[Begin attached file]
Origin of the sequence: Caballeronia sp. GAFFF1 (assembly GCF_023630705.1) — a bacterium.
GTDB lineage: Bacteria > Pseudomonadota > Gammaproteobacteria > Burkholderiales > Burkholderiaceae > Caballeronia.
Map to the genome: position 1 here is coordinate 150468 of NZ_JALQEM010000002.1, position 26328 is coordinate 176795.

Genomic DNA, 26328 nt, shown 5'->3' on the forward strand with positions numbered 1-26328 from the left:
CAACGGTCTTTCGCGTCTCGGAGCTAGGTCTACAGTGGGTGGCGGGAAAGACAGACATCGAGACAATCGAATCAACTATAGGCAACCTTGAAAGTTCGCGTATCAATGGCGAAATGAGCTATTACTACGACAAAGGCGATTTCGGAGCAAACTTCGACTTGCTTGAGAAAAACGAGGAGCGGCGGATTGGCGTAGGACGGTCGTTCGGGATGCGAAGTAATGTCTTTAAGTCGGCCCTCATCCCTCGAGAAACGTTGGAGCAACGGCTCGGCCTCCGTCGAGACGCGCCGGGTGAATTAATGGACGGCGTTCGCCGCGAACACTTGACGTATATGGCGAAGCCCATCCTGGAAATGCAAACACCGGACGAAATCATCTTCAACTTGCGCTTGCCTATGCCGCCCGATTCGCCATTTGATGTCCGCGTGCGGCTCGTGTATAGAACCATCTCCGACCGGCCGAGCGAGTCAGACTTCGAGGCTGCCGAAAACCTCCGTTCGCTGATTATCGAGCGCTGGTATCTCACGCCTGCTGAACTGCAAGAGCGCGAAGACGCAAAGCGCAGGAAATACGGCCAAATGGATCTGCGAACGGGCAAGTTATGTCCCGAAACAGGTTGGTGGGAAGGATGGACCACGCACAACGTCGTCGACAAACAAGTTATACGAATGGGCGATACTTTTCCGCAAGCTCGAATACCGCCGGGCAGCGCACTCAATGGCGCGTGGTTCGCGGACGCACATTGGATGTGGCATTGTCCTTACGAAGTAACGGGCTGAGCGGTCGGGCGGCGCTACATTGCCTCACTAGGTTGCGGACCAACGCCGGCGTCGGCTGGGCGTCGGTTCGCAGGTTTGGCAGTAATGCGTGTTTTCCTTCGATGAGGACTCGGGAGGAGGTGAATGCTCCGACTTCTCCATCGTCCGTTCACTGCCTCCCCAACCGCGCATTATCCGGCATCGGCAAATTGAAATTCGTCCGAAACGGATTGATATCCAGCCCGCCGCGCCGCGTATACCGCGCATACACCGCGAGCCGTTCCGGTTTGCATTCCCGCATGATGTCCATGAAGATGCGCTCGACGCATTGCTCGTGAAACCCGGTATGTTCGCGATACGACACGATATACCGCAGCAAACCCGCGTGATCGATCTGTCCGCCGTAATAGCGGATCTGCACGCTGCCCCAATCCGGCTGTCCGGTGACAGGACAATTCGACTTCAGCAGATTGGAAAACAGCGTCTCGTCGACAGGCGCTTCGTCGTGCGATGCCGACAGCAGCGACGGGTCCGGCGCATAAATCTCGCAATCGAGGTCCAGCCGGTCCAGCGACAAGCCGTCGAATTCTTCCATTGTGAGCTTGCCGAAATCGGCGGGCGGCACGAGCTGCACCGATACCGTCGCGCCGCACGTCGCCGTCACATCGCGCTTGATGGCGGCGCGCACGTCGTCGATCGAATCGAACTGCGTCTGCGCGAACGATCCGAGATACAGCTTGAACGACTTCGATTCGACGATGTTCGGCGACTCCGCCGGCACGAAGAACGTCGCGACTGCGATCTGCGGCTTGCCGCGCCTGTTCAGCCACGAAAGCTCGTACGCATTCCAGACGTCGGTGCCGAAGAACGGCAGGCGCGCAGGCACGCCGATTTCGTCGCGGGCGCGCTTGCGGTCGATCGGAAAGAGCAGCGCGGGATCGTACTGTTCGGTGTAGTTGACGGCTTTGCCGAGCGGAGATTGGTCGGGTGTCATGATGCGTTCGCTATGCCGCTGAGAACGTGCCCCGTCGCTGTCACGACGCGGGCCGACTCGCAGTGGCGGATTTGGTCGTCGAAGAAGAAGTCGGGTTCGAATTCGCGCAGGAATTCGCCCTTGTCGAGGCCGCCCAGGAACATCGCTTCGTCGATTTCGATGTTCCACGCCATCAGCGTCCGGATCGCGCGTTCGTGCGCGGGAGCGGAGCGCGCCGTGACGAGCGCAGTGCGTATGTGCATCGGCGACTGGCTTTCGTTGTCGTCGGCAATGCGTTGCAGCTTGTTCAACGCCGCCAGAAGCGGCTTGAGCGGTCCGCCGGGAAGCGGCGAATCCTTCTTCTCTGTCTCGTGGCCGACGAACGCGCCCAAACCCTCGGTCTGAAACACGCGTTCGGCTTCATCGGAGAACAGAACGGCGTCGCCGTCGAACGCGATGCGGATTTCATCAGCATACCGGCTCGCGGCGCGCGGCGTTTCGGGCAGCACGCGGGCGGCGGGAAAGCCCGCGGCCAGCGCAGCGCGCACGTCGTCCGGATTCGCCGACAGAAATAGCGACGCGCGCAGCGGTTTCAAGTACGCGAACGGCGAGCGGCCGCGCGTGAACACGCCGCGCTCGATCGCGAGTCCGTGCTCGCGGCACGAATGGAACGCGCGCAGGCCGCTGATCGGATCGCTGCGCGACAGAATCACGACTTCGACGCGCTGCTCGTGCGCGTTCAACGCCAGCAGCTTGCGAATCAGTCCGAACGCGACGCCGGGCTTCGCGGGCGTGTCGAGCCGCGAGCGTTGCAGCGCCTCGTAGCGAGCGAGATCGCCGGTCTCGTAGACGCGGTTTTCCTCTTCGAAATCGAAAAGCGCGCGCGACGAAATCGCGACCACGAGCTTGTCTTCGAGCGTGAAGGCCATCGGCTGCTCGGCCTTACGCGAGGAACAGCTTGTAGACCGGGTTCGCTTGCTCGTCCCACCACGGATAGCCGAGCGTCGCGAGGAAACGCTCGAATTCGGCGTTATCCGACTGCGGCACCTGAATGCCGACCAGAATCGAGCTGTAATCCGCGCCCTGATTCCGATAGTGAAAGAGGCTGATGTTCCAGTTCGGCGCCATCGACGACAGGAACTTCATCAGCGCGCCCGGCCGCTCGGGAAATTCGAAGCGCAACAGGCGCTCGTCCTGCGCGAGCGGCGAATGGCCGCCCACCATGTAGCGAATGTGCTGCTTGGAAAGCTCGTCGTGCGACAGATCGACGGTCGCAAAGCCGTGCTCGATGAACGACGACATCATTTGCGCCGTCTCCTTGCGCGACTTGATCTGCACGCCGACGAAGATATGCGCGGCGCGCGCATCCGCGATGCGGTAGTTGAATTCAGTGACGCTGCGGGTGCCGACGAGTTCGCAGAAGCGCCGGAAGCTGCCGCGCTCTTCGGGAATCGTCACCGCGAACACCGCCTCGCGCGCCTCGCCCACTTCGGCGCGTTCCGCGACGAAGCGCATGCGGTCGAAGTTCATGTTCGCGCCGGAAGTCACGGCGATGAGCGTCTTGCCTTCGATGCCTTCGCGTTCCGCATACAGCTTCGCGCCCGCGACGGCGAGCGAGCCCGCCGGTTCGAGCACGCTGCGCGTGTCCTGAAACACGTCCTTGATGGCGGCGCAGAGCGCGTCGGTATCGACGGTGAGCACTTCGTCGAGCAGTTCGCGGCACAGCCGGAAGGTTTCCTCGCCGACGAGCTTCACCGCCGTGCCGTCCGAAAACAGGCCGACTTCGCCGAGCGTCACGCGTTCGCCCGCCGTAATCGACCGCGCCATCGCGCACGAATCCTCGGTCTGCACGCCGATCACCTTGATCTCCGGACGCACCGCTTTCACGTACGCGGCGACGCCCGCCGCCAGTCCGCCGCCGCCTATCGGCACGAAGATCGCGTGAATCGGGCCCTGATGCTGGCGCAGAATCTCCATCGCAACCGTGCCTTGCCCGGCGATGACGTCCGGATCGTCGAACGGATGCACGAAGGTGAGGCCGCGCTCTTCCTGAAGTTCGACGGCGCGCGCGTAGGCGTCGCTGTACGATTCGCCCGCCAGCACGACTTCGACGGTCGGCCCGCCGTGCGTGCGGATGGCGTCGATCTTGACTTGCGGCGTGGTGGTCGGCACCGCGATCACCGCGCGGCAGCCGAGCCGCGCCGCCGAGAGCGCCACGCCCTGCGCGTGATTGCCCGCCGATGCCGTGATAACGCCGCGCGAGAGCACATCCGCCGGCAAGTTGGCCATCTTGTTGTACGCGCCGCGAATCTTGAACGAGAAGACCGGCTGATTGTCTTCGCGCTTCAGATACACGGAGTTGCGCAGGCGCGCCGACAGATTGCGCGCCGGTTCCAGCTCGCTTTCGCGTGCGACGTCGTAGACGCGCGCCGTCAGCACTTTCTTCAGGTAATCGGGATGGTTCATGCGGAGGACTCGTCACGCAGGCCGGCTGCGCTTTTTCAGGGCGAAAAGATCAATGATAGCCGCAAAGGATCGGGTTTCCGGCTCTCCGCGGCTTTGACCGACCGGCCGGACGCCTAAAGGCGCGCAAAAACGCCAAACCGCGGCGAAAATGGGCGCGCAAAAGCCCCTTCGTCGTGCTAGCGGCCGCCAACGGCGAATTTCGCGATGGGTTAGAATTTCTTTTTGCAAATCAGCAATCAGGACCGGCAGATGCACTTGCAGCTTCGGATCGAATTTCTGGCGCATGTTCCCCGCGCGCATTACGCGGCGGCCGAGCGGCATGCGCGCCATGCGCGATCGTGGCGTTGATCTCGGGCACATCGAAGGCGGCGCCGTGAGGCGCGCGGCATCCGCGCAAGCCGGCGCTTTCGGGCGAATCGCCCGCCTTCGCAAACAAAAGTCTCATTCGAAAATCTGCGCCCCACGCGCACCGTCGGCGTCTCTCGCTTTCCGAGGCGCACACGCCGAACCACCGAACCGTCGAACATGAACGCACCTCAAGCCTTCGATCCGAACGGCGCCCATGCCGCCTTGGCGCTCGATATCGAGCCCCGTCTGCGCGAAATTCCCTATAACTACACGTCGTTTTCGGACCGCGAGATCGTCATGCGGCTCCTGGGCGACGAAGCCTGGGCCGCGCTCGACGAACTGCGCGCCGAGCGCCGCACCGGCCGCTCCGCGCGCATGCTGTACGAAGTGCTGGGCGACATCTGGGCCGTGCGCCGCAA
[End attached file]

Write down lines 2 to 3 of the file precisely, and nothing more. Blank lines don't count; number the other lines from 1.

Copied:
GTDB lineage: Bacteria > Pseudomonadota > Gammaproteobacteria > Burkholderiales > Burkholderiaceae > Caballeronia.
Map to the genome: position 1 here is coordinate 150468 of NZ_JALQEM010000002.1, position 26328 is coordinate 176795.